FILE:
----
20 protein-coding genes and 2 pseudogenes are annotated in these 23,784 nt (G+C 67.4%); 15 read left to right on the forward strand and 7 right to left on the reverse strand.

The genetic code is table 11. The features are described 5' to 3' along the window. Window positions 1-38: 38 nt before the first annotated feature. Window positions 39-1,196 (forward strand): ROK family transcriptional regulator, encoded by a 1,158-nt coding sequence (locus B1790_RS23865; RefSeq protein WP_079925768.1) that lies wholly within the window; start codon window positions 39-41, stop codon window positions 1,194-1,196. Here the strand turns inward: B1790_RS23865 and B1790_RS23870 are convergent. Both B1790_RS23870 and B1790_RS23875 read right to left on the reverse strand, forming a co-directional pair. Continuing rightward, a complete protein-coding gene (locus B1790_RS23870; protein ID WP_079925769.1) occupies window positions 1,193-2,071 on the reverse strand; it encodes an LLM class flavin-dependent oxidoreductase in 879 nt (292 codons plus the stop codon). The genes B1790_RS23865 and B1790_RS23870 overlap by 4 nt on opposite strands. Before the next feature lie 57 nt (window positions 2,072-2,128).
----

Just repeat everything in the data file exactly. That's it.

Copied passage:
20 protein-coding genes and 2 pseudogenes are annotated in these 23,784 nt (G+C 67.4%); 15 read left to right on the forward strand and 7 right to left on the reverse strand.

The genetic code is table 11. The features are described 5' to 3' along the window. Window positions 1-38: 38 nt before the first annotated feature. Window positions 39-1,196 (forward strand): ROK family transcriptional regulator, encoded by a 1,158-nt coding sequence (locus B1790_RS23865; RefSeq protein WP_079925768.1) that lies wholly within the window; start codon window positions 39-41, stop codon window positions 1,194-1,196. Here the strand turns inward: B1790_RS23865 and B1790_RS23870 are convergent. Both B1790_RS23870 and B1790_RS23875 read right to left on the reverse strand, forming a co-directional pair. Continuing rightward, a complete protein-coding gene (locus B1790_RS23870; protein ID WP_079925769.1) occupies window positions 1,193-2,071 on the reverse strand; it encodes an LLM class flavin-dependent oxidoreductase in 879 nt (292 codons plus the stop codon). The genes B1790_RS23865 and B1790_RS23870 overlap by 4 nt on opposite strands. Before the next feature lie 57 nt (window positions 2,072-2,128).